The fortunes of China’s many automakers great and small seem to change with the seasons, and BYD is one of the many companies struggling to assert dominance over the world’s largest car market. To set itself apart from competitors, BYD is reportedly working on a performance plug-in hybrid and electric car that will hopefully inject some excitement into its lineup.
BYD is desperately seeking a means to prop up its plummeting stock shares, which have risen and fallen with an unpredictable Chinese car market. In 2012 BYD didn’t even sell 500,000 units, despite having sold more than 600,000 vehicles in 2011, causing its stock price to sink 75% and empowering rumors that the automaker could go 100% hybrid and electric. There are even plans to sell BYD’s E6 EV here in America, but only through fleet purchases.
Super-investor Warren Buffett owns some 10% of BYD, and sales in 2013 have been on the rise, though there is still intense competition for China’s growing new car market. Sales of BYD’s hybrid and electric cars have fallen far short despite big group buys by local governments, but the automaker is still well-positioned should the Chinese market make a break for greener cars, the options will be decidedly more fun than in previous years.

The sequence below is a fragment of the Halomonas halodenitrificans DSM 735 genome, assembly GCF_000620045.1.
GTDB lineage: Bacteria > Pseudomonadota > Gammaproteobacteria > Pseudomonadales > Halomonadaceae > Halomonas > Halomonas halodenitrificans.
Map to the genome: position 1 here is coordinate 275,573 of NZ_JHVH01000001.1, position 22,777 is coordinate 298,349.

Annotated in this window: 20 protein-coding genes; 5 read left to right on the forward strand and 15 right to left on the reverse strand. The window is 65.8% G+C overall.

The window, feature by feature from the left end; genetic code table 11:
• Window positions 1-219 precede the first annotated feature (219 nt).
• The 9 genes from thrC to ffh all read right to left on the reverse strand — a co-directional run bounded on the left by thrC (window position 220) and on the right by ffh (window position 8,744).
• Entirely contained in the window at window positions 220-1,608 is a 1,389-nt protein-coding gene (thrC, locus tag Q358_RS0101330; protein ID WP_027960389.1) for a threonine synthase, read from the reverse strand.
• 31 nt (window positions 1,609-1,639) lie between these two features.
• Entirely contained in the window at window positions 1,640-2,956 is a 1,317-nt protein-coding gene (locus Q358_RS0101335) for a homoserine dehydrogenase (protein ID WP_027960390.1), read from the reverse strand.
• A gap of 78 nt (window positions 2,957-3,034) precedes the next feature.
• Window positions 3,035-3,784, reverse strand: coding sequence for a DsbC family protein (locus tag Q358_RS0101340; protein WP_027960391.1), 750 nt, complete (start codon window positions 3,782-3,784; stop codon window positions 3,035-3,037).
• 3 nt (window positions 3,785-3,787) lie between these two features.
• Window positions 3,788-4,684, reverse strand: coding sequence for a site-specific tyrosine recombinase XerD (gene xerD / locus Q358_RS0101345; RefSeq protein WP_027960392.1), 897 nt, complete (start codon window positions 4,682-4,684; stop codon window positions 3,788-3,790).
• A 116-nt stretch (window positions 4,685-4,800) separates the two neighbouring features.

The BYD Tang plug-in hybrid will mate a 2.0 liter turbocharged gas engine with an electric motor allowing the sedan to sprint from 0 to 60 mph in just 4.9 seconds. The same powertrain will debut in the BYD S7 SUV first though, and a pure electric performance car will offer even more performance.
Powered by batteries alone, the BYD E9 will supposedly go from 0 to 60 mph in just 3.9 seconds, about on par with the Tesla Roadster, though once again any other specifications are up in the air. Hopefully though these new green performance vehicles give BYD’s designers the wherewithal to break out of a design language that borrows all the worst parts from the most boring vehicles of the 1990s. With other Chinese companies rolling out powerful performance hybrids and EVs of their own, BYD needs to differentiate itself in a big way if they ever hope to make a move into the U.S.
Source: China Car Times